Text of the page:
Linked by Thom Holwerda on Thu 17th Jan 2008 15:27 UTC, submitted by jayson.knight
.NET (dotGNU too) "Last October I blogged about our plan to release the source code to the .NET Framework libraries, and enable debugging support of them with Visual Studio 2008. Today I'm happy to announce that this is now available for everyone to use. Specifically, you can now browse and debug the source code for the following .NET Framework libraries."
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That's pretty nice
by sweiss on Thu 17th Jan 2008 21:43 UTC
sweiss
Member since:
2005-10-01

As a .NET developer, this is a most welcome addition. Maybe now I can understand all of the annoying bugs with MS's TreeView control (maybe these are features?).

Anyway, I don't understand that conspiracy theory with Mono some people keep suggesting.

Can't it possibly be that Microsoft is doing something to benefit their users?
I doubt MS currently fears Mono in any way.

Reply Score: 2

RE: That's pretty nice
by fretinator on Thu 17th Jan 2008 21:50 in reply to "That's pretty nice"
fretinator Member since:
2005-07-06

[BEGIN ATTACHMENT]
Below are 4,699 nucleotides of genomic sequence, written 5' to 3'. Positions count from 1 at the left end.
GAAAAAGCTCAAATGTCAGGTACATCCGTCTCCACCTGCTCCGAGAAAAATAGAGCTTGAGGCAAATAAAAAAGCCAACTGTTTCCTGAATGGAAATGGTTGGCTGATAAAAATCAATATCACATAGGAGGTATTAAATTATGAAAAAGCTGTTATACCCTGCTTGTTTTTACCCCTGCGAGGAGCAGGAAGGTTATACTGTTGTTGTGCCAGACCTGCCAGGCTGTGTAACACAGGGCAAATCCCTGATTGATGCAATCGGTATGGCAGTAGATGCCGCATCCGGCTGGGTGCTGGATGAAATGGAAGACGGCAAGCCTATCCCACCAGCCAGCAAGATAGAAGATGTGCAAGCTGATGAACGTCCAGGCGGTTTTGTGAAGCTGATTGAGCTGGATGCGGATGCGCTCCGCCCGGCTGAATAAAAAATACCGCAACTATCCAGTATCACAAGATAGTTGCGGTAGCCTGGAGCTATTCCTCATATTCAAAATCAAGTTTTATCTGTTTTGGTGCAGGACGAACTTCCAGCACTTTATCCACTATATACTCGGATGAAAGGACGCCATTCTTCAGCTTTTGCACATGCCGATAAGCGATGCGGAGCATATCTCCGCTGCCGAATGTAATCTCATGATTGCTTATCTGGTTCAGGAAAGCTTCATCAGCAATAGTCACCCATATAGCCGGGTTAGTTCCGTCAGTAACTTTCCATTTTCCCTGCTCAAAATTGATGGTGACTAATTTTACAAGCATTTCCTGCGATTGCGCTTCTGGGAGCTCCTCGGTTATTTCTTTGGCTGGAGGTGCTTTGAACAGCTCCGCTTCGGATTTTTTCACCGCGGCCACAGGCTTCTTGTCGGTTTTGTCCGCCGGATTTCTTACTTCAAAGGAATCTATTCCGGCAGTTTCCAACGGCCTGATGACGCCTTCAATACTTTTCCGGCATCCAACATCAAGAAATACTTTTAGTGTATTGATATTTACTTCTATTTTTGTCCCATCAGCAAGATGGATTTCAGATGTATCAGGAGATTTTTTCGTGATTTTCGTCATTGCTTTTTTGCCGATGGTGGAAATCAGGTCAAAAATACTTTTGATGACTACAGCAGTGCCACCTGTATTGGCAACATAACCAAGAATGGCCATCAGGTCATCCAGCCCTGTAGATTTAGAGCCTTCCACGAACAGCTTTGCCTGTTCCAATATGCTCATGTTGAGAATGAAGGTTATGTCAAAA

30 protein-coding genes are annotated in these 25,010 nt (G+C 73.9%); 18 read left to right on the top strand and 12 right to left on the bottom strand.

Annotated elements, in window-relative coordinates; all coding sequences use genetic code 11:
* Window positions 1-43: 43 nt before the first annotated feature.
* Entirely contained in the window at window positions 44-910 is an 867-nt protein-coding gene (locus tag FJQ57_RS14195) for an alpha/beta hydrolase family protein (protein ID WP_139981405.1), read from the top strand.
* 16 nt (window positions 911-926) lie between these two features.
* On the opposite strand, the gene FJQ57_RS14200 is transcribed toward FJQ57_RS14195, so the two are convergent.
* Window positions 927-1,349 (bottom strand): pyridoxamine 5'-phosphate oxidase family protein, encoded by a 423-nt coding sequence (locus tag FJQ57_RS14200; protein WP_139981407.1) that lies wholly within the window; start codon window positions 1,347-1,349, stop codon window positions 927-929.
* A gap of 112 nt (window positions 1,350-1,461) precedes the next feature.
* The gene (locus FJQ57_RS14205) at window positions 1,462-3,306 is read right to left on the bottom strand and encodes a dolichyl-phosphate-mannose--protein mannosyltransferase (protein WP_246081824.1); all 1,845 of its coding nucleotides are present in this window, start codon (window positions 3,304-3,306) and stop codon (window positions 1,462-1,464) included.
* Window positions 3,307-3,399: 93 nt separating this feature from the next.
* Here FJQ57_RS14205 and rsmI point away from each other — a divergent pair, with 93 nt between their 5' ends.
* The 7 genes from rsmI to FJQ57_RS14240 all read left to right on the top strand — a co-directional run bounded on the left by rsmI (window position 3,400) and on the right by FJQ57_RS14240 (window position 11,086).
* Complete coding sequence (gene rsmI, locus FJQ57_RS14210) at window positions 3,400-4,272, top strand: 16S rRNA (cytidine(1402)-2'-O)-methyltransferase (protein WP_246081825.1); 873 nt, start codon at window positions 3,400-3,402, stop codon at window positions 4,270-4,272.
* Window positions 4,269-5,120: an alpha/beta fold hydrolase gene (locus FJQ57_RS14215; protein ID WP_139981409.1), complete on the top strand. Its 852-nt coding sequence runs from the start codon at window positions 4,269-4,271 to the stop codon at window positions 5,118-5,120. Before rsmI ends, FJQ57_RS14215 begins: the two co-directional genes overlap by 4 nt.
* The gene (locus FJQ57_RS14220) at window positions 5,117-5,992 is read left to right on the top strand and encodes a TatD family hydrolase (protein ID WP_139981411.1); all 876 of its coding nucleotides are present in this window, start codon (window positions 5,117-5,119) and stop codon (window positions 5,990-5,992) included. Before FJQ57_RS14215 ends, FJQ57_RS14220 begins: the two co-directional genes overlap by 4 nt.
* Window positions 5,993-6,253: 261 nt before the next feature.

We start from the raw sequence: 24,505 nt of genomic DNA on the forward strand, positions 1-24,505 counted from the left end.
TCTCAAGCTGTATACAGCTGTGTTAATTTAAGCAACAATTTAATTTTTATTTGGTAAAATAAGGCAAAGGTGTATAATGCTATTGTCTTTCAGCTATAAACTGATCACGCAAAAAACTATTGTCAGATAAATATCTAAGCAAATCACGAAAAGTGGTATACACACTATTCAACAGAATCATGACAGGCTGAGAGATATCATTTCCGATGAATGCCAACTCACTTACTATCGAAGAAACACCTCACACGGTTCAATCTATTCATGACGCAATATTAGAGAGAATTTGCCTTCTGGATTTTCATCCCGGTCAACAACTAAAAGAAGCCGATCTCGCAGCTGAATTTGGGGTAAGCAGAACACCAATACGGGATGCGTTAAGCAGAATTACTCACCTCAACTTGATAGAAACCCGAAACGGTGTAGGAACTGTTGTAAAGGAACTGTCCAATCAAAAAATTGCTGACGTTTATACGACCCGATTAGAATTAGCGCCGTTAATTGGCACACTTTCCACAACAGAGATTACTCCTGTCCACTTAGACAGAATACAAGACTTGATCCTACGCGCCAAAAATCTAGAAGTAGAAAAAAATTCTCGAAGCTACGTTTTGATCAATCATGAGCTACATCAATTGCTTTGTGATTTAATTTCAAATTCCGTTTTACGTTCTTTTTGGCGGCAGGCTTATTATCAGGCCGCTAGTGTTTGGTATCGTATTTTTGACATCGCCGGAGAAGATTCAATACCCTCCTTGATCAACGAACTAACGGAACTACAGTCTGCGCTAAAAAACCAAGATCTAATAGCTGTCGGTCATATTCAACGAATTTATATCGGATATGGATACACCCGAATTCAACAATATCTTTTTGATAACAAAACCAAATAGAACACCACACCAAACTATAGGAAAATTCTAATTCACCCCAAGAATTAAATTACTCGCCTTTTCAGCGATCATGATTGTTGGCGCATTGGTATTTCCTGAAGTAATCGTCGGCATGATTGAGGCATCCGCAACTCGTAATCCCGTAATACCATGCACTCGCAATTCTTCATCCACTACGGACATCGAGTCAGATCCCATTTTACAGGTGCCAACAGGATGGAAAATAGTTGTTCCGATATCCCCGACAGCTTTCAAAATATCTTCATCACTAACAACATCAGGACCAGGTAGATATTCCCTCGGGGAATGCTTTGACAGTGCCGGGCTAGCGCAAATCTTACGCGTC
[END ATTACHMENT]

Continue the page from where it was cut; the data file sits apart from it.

As a .NET developer, this is a most welcome addition. Maybe now I can understand all of the annoying bugs with MS's TreeView control (maybe these are features?). Anyway, I don't understand that conspiracy theory with Mono some people keep suggesting. Can't it possibly be that Microsoft is doing something to benefit their users? I doubt MS currently fears Mono in any way.


I don't think anyone is suggesting that Microsoft is "fearing" mono. They just made it clear that if you were a developer of an alternate implementation of these libraries - i.e., Mono - you best move along and not look at these sources. I glad they put that warning in. It could save some trouble down the rode. As a .NET developer who is an enthusiastic Linux user, I will try to stear clear of seeing these sources. Who's to say what kind of project I might work on in the future. I wouldn't want to limit my future options (however small the likelihood). Nonetheless, I do not see that as a Microsoft problem. They are free to make proprietary code, and only allow it to be seen under their terms. I am free not to look at it (at least so far).

Reply Parent Score: 2